With these factors in mind and having set your objectives for ESG integration in your company how can you practically put an ESG framework in place?

Creating your ESG Framework

Here is an example of what an ESG framework could include. Clearly the elements of it are also defined by the size of your company and the resources that can be put towards it.

  • Your Scope, Vision and Objectives: what is it that the company wants to achieve with its ESG framework: compliance with regulation, integrate it in all investment decisions or only in specific investment management strategies, do you as company want to be seen as a force for ESG good for example?
  • Define the roles and responsibilities; what will be the governance: who sets the framework, makes changes to it, oversees implementation, sets companywide strategy, reviews the outcomes and ensures engagement and ownership in the organisation, prioritises ESG topics, ensures regulatory compliance, sets engagement guidance with stakeholders, business partners, NGOs. Depending on the size of the company consider the creation of an ESG Board, an ESG office, working groups, operating entities and so on.
  • Approach: This should cover elements like ESG corporate standards, analytical process, business guidelines, scoring approach, active ownership, risk dialogue, exclusion policy, business opportunities, engagement process?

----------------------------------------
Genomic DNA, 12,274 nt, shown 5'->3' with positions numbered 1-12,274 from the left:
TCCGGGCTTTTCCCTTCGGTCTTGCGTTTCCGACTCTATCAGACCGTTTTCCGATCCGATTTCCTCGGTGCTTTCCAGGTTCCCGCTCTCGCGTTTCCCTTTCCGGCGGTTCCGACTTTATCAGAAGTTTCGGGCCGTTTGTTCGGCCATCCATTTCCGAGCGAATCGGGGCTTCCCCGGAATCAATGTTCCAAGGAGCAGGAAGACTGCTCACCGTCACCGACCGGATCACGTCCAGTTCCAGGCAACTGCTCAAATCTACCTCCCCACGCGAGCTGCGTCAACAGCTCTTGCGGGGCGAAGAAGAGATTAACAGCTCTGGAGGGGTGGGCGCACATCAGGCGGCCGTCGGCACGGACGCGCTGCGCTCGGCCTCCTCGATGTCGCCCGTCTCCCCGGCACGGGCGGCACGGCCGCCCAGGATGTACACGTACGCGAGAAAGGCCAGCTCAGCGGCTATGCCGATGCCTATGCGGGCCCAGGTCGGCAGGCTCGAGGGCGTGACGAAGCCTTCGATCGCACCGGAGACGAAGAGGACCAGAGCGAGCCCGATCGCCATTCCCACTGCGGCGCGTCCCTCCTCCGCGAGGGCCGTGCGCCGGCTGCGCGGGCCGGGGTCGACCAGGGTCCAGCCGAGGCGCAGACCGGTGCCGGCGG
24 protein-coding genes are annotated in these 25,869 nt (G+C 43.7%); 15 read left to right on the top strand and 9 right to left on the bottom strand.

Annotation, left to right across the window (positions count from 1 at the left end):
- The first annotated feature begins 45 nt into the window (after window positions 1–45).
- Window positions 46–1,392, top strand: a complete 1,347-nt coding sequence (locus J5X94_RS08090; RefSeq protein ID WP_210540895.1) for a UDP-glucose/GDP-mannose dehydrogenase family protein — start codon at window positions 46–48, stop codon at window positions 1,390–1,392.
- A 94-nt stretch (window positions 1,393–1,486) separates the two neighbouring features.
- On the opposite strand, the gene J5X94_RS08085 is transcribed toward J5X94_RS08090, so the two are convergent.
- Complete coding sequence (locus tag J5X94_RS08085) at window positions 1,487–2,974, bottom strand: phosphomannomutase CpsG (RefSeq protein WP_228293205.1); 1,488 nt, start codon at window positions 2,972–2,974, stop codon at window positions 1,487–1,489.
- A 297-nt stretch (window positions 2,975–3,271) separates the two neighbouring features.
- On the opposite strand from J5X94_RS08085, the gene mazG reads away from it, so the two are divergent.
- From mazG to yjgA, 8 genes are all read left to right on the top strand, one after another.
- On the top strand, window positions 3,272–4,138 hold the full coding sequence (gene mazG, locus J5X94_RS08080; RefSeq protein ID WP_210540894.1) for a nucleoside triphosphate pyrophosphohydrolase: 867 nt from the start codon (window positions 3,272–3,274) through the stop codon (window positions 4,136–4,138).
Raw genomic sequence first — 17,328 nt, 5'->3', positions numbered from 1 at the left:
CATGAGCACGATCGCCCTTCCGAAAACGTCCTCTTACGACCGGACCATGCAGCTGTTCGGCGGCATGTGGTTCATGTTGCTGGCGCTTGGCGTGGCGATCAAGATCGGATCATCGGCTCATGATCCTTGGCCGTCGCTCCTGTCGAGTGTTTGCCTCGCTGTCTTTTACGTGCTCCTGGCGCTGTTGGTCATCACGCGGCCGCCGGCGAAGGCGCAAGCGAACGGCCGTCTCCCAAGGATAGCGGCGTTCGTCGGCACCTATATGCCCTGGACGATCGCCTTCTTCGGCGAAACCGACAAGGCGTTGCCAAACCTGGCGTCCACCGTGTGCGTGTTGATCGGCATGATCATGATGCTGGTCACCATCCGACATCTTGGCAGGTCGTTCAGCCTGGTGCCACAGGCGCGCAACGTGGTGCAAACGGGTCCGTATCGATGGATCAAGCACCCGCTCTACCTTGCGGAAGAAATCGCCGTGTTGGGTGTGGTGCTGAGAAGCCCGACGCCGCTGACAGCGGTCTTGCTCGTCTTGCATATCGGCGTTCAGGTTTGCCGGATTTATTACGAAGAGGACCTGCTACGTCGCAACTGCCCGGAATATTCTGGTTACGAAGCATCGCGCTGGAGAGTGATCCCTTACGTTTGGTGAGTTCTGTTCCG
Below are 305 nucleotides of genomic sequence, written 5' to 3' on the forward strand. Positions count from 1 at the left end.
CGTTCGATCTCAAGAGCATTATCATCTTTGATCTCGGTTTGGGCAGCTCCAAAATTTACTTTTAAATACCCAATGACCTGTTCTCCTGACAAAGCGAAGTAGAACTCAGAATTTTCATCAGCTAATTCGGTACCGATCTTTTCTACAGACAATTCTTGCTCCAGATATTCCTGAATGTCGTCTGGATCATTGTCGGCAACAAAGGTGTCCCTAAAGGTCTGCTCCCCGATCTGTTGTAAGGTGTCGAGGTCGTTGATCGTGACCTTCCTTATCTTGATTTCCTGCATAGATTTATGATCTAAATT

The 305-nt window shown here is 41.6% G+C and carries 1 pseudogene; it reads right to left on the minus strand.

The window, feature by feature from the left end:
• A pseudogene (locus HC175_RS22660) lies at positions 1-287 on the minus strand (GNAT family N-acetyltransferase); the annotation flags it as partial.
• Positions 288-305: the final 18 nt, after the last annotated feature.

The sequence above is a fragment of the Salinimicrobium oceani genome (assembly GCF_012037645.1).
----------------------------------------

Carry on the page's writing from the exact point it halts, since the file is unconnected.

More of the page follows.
• ESG business integration: how is it going to be practically integrated in your organisation, a blanket versus selective approach, what tools will you be offering, how will you measure the outcomes?

There is not one ESG framework that fits all; it will depend on your business and investment structure. Your ESG framework should be guided by what your ESG aim is (taking into account upcoming regulation and the ESG initiatives you have signed up to), your client objectives, asset class, investment style and strategy, time horizon and so forth.

State of change

What should be remembered is ESG is not set in stone, as recently highlighted by the Ukraine crisis. The definition and regulation will change and mature over time with changing market sentiments, socio economic dynamics, scientific developments, regulations, client needs and industry (best) practice. What is acceptable today might no longer be tomorrow and hence your ESG framework should cater to this and be dynamic.



[1] i.e., the explicit and systematic inclusion of ESG issues in investment analysis and investment decisions

[2] B Corp Certification is a designation that a business is meeting high standards of verified performance, accountability, and transparency on factors from employee benefits and charitable giving to supply chain practices and input materials.